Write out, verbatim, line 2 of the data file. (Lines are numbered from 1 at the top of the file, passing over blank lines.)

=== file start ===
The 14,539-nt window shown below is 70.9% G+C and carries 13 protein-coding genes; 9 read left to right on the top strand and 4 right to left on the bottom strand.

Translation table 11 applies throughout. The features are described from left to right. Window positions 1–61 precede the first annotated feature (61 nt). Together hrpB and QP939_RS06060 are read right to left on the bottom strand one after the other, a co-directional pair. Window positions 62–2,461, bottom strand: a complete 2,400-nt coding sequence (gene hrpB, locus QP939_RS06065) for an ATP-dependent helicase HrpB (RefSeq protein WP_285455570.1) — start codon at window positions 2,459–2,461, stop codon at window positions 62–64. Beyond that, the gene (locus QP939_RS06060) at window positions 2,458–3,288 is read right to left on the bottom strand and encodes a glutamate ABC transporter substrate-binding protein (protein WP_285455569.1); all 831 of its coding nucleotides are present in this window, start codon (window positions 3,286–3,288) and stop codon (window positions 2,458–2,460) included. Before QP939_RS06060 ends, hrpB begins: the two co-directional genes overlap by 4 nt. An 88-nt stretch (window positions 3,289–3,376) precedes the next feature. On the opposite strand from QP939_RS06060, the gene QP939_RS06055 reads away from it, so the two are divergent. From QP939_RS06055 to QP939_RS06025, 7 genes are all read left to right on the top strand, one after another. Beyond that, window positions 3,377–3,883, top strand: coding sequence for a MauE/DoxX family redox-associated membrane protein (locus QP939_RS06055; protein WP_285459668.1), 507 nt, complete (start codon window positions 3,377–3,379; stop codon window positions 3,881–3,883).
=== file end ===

Translation table 11 applies throughout. The features are described from left to right. Window positions 1–61 precede the first annotated feature (61 nt). Together hrpB and QP939_RS06060 are read right to left on the bottom strand one after the other, a co-directional pair. Window positions 62–2,461, bottom strand: a complete 2,400-nt coding sequence (gene hrpB, locus QP939_RS06065) for an ATP-dependent helicase HrpB (RefSeq protein WP_285455570.1) — start codon at window positions 2,459–2,461, stop codon at window positions 62–64. Beyond that, the gene (locus QP939_RS06060) at window positions 2,458–3,288 is read right to left on the bottom strand and encodes a glutamate ABC transporter substrate-binding protein (protein WP_285455569.1); all 831 of its coding nucleotides are present in this window, start codon (window positions 3,286–3,288) and stop codon (window positions 2,458–2,460) included. Before QP939_RS06060 ends, hrpB begins: the two co-directional genes overlap by 4 nt. An 88-nt stretch (window positions 3,289–3,376) precedes the next feature. On the opposite strand from QP939_RS06060, the gene QP939_RS06055 reads away from it, so the two are divergent. From QP939_RS06055 to QP939_RS06025, 7 genes are all read left to right on the top strand, one after another. Beyond that, window positions 3,377–3,883, top strand: coding sequence for a MauE/DoxX family redox-associated membrane protein (locus QP939_RS06055; protein WP_285459668.1), 507 nt, complete (start codon window positions 3,377–3,379; stop codon window positions 3,881–3,883).